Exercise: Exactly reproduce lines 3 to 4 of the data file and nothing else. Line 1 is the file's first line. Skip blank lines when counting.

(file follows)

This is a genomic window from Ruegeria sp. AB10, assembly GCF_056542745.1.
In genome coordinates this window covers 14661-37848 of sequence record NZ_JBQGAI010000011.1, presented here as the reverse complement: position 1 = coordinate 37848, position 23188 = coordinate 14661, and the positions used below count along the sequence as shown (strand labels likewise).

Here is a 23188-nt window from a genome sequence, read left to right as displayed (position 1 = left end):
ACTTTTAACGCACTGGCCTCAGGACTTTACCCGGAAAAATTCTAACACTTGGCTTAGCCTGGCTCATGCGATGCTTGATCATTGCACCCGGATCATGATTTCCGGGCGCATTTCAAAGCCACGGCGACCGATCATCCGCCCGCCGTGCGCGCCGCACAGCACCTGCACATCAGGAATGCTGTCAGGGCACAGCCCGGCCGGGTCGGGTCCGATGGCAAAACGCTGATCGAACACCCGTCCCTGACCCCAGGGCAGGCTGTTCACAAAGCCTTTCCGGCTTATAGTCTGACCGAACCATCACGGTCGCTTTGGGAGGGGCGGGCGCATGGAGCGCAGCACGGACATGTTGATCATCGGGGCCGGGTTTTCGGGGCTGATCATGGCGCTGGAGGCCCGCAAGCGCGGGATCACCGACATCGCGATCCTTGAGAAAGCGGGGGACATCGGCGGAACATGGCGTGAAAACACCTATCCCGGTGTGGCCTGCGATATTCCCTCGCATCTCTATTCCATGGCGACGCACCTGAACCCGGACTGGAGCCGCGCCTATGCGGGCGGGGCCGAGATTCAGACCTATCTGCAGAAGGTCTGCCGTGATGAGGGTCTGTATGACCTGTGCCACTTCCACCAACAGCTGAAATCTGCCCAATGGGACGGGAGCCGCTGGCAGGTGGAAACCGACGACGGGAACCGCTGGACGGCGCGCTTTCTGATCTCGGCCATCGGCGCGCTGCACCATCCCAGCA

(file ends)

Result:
Here is a 23188-nt window from a genome sequence, read left to right as displayed (position 1 = left end):
ACTTTTAACGCACTGGCCTCAGGACTTTACCCGGAAAAATTCTAACACTTGGCTTAGCCTGGCTCATGCGATGCTTGATCATTGCACCCGGATCATGATTTCCGGGCGCATTTCAAAGCCACGGCGACCGATCATCCGCCCGCCGTGCGCGCCGCACAGCACCTGCACATCAGGAATGCTGTCAGGGCACAGCCCGGCCGGGTCGGGTCCGATGGCAAAACGCTGATCGAACACCCGTCCCTGACCCCAGGGCAGGCTGTTCACAAAGCCTTTCCGGCTTATAGTCTGACCGAACCATCACGGTCGCTTTGGGAGGGGCGGGCGCATGGAGCGCAGCACGGACATGTTGATCATCGGGGCCGGGTTTTCGGGGCTGATCATGGCGCTGGAGGCCCGCAAGCGCGGGATCACCGACATCGCGATCCTTGAGAAAGCGGGGGACATCGGCGGAACATGGCGTGAAAACACCTATCCCGGTGTGGCCTGCGATATTCCCTCGCATCTCTATTCCATGGCGACGCACCTGAACCCGGACTGGAGCCGCGCCTATGCGGGCGGGGCCGAGATTCAGACCTATCTGCAGAAGGTCTGCCGTGATGAGGGTCTGTATGACCTGTGCCACTTCCACCAACAGCTGAAATCTGCCCAATGGGACGGGAGCCGCTGGCAGGTGGAAACCGACGACGGGAACCGCTGGACGGCGCGCTTTCTGATCTCGGCCATCGGCGCGCTGCACCATCCCAGCA